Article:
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BIRD MANCINI / Press

“On their latest album, Tuning In/Tuning Out, the couple delivers the best work of their career. Whether penning pop perfection as with the album's title track, "Tuning In/Tuning Out;" grindin'out a clever psychedelic groove on "(I Want My Own) Brian Epstein," be-boppin' a honky tonk vibe with "Didn't Last Long Did It?," or busting out with six strings blazing on "Green Jam," Bird Mancini have undoubtedly hit their stride. Good stuff!”

Doug Sloan - The Metronome Magazine

“Ruby Bird and Billy Carl Mancini’s latest release is also their coolest one to date. Twelve lush Beatles-influenced original tunes tinged with a bit of blues and a bit of flower power; and always Ruby’s soulful vocals and Billy’s first-rate musicianship. Ruby also contributes harmonica, accordion, melodica, and glockenspiel. Billy brings the guitars, keys, bass, and percussion. The tunes have very personal lyrics and after listening to the project as a whole, one gets the romantic idea that the metaphorical words in the many love songs were written for each other: and there is a comfort in the familiarity of the idea as well. Steve Gilligan and Sal Baglio from the Stompers, blues siren Madeleine Hall, and Low Budget’s Tim Casey also appear on the melodies. Songs like “Truth,” “Because It’s December,” and “Didn’t Last Long Did It?” are radio friendly, while “(I Want My Own) Brian Epstein” and “Tuning In/Tuning Out” best illustrate thir likable style.”

“Any band that bills itself as a husband-wife/accordion-guitar rock duo is worth investigating. Even more so when the tandem enlists musical friends such as The Sterns and Bentmen. Great reviews for the outfit's third and latest album, "Funny Day," don't hurt either. Led by the core of singer-accordionist-keyboardist Ruby Bird and singer-guitarist Billy Carl Mancini, Bird Mancini mix up a cosmopolitan fusion of blues-tinged rock, Latin-flavored bossa nova, country-folk balladry, and woolly psychedelia. What it adds up to is pop music in the most adventurous inclusive sense of the term.”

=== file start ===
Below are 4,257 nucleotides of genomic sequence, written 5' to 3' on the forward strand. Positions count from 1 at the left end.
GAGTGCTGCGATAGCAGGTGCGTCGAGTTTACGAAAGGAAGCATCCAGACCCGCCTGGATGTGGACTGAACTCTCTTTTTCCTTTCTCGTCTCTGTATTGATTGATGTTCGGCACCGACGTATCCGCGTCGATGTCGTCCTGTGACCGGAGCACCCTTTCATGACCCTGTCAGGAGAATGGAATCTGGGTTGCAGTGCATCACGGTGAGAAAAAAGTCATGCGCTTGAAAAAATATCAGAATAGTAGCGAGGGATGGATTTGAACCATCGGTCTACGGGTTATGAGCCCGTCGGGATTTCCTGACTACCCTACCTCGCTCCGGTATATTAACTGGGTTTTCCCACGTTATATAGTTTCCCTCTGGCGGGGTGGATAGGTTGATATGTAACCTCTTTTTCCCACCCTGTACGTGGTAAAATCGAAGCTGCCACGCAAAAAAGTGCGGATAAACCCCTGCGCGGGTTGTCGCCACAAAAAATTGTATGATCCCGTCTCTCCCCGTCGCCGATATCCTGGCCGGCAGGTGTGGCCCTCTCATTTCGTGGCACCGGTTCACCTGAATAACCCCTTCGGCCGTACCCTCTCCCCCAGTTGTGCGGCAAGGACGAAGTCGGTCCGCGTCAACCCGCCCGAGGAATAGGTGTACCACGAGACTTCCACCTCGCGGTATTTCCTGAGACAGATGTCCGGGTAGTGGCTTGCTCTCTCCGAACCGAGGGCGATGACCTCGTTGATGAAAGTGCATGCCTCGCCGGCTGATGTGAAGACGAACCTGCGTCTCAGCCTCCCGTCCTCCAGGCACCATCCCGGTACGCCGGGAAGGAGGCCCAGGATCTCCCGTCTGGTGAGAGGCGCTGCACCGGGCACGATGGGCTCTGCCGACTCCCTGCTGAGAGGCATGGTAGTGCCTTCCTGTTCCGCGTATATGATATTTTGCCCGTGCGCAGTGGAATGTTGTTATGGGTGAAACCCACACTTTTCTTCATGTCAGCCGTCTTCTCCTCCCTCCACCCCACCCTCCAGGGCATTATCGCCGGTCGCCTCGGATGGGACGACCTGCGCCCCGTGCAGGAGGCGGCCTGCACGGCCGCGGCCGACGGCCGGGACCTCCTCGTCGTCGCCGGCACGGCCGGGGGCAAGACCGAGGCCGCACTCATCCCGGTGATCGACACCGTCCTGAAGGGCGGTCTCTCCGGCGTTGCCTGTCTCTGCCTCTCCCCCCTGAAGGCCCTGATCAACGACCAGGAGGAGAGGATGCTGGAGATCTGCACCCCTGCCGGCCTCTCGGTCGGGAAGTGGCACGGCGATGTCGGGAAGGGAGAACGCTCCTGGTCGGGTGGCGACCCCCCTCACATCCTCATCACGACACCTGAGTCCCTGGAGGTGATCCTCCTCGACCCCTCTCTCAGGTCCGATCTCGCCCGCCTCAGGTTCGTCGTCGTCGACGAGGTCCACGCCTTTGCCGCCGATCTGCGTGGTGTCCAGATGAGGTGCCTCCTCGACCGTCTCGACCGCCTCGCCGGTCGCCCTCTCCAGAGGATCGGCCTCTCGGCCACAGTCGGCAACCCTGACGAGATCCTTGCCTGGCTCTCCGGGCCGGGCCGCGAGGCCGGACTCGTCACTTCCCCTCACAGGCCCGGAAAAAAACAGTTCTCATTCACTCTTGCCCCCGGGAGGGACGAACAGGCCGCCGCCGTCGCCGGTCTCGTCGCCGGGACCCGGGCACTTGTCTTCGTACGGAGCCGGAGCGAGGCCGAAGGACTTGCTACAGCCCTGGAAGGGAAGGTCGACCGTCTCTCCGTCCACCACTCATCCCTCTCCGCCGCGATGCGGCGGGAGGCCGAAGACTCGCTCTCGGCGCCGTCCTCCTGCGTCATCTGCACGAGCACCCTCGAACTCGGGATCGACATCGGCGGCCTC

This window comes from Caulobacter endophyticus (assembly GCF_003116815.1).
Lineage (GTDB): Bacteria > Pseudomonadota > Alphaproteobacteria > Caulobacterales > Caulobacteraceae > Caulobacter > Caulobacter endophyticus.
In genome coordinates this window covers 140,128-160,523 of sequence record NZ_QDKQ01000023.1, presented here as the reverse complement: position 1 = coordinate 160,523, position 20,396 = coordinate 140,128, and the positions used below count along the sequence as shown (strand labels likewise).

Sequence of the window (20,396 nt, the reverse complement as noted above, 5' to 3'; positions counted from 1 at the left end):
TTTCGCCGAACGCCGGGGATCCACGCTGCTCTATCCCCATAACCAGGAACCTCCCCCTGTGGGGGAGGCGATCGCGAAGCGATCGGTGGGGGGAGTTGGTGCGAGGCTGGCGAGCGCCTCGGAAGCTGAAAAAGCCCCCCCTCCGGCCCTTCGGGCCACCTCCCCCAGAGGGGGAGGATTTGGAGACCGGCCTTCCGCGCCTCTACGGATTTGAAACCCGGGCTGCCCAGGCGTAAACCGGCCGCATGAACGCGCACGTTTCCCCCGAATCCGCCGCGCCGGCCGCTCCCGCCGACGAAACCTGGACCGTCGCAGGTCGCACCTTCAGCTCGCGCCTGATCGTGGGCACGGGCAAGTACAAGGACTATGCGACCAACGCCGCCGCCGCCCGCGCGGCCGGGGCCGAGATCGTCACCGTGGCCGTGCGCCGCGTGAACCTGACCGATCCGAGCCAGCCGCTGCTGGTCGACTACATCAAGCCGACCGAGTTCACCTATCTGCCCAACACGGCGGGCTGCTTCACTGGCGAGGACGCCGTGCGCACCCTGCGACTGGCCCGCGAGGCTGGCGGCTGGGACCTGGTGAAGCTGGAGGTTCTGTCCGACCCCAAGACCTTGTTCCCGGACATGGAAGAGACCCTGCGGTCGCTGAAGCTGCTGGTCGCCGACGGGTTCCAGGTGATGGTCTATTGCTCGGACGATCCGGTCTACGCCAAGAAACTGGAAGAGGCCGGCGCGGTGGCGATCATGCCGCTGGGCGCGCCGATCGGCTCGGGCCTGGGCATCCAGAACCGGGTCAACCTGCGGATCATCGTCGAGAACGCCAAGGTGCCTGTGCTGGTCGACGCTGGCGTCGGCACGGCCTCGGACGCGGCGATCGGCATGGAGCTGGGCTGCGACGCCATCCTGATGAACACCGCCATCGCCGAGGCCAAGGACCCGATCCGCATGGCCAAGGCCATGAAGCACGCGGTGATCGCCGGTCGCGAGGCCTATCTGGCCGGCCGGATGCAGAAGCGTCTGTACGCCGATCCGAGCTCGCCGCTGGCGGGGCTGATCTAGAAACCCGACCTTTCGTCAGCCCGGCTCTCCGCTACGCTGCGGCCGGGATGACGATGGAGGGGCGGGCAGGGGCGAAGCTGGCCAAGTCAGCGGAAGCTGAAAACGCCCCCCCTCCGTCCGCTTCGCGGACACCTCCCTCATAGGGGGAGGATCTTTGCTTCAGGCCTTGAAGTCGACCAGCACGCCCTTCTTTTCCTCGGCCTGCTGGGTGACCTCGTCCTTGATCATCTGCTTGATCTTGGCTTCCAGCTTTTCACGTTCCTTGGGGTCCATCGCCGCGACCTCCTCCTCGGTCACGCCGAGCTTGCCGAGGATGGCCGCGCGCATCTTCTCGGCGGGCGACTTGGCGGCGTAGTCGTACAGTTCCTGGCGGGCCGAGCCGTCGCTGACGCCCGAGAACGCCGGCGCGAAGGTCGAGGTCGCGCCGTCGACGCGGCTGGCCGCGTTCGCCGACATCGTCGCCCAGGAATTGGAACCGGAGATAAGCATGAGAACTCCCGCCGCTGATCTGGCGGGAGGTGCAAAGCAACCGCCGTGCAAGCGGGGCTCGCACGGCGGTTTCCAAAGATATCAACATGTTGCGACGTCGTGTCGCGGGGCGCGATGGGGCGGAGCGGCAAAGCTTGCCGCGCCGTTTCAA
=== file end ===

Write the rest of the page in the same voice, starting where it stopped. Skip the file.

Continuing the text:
Jonathan Perry - BOSTON GLOBE

“What Funny Day isn’t: punk, garage, or metal of any kind. What Funny Day is: ’60s pop, blues, and rock with a whole lot of other things thrown in there—did I hear some loungy bossa nova? This CD is a veritable goulash of musical ingredients mixed in just the right proportions—two cups of outstanding vocals, six or seven cups of amazing musicianship, a few tablespoons of electric guitar, bass, and drums, a dash of accordion, and a pinch of glockenspiel, piano, tambourine—that the ratio of ingredients creates a brand new dish. Every song is superb but here’s what stands out in my mind at the moment: “Holly”—lush layered vocals reminiscent of ’60s vocal groups (a recurring sound throughout the CD). “So Cool”—Lucinda Williams with less twang and even more grit. “Red Geraniums”—Annie Lennox meets Tom Waits. I hope Bird Mancini keeps the recipe for this concoction; I want many more servings of this stuff.”

Robin Umbley - THE NOISE